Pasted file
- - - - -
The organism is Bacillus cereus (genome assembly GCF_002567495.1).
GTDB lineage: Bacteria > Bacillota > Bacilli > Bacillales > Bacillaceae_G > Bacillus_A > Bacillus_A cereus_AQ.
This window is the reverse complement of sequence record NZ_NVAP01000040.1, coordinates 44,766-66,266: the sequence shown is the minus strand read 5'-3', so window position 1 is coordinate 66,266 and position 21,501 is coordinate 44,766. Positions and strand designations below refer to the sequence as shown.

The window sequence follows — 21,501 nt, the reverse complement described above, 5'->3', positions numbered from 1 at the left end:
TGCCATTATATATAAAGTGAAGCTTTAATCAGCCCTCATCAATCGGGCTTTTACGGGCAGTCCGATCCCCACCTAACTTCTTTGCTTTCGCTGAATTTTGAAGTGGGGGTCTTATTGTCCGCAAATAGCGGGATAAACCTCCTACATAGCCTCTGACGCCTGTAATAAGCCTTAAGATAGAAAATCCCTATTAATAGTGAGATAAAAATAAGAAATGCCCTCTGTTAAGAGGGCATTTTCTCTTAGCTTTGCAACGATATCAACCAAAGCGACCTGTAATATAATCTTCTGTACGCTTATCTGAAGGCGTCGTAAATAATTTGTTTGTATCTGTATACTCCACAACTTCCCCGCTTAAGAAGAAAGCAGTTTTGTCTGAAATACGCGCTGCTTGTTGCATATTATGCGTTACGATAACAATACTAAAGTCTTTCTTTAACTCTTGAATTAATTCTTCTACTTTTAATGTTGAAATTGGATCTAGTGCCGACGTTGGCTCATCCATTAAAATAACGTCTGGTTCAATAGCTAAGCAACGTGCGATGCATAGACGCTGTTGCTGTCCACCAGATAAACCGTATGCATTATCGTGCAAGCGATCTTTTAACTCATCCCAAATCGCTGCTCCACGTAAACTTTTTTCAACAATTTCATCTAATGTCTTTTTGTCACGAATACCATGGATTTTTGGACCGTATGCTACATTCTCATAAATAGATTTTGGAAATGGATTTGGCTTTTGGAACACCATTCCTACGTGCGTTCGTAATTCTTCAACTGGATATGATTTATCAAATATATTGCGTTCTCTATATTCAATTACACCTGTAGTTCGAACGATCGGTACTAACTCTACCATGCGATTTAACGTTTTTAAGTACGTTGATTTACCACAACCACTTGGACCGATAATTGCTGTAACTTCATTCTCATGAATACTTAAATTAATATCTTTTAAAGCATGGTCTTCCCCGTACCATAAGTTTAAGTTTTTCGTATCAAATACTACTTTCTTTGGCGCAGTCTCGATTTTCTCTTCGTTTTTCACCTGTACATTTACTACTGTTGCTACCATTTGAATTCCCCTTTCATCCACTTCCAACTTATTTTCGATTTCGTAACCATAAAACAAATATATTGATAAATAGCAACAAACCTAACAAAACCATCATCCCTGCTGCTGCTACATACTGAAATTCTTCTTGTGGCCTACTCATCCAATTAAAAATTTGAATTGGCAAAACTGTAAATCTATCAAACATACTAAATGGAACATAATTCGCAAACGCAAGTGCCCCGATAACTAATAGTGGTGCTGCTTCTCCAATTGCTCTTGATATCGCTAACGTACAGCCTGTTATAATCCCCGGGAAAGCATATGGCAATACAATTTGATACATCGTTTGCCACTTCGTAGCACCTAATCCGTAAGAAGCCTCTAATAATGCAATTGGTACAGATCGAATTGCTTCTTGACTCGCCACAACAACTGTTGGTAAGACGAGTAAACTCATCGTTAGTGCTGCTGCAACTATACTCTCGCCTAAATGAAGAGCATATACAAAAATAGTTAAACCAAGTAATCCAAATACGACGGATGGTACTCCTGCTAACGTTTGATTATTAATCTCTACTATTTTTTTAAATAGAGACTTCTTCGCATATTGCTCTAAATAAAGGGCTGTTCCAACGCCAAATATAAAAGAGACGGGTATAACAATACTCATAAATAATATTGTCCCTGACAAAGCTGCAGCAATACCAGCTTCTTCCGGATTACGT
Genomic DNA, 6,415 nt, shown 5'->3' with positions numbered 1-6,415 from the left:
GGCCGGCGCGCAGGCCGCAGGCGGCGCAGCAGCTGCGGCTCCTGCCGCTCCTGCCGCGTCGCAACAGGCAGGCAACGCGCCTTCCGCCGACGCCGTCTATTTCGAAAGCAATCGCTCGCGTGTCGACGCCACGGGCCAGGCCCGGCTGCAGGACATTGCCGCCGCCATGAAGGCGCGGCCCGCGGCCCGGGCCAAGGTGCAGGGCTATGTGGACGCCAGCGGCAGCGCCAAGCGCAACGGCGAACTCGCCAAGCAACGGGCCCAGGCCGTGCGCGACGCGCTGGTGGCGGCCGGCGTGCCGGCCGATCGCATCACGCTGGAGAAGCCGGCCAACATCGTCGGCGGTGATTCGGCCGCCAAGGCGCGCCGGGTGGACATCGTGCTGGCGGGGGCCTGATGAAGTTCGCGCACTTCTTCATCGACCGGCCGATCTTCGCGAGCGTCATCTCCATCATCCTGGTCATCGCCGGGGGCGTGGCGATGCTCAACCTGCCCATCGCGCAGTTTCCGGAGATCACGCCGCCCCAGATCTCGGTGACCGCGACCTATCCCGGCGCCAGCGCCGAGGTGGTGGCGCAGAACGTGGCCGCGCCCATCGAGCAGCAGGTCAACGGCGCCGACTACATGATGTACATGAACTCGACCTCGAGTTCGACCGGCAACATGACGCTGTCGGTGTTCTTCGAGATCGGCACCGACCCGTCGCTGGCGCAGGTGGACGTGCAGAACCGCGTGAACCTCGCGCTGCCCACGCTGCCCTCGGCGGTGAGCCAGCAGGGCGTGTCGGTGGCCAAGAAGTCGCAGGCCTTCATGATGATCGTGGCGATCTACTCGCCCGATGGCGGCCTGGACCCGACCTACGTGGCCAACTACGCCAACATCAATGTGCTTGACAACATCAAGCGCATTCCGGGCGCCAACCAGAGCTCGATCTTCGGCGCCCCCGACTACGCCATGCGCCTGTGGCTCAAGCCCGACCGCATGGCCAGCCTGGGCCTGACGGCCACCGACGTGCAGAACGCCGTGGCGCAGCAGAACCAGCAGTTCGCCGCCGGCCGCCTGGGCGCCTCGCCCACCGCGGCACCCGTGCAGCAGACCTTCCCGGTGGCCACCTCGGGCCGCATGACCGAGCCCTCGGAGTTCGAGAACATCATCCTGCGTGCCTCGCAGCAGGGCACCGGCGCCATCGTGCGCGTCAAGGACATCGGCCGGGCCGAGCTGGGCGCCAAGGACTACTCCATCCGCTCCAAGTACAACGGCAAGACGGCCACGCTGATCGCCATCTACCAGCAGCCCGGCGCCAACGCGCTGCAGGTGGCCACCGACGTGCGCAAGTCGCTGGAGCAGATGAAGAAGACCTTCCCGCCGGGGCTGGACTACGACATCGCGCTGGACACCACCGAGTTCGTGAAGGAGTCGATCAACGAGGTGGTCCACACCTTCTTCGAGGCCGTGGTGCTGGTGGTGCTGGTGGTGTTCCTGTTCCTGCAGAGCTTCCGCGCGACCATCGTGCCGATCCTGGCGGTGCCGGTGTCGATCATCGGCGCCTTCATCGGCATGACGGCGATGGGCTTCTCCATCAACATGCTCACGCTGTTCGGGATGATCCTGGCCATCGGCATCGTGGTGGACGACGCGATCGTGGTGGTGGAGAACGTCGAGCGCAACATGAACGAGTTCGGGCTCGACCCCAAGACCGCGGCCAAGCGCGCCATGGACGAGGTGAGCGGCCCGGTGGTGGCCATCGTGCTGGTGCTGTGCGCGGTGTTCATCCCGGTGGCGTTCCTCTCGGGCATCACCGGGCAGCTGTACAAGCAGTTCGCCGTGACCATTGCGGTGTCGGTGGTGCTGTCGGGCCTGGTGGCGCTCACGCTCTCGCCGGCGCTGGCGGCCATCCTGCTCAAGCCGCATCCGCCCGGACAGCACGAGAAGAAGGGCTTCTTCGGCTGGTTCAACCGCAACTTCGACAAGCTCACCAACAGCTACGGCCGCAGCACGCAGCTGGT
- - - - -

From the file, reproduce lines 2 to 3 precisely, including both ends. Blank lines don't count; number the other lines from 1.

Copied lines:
GTDB lineage: Bacteria > Bacillota > Bacilli > Bacillales > Bacillaceae_G > Bacillus_A > Bacillus_A cereus_AQ.
This window is the reverse complement of sequence record NZ_NVAP01000040.1, coordinates 44,766-66,266: the sequence shown is the minus strand read 5'-3', so window position 1 is coordinate 66,266 and position 21,501 is coordinate 44,766. Positions and strand designations below refer to the sequence as shown.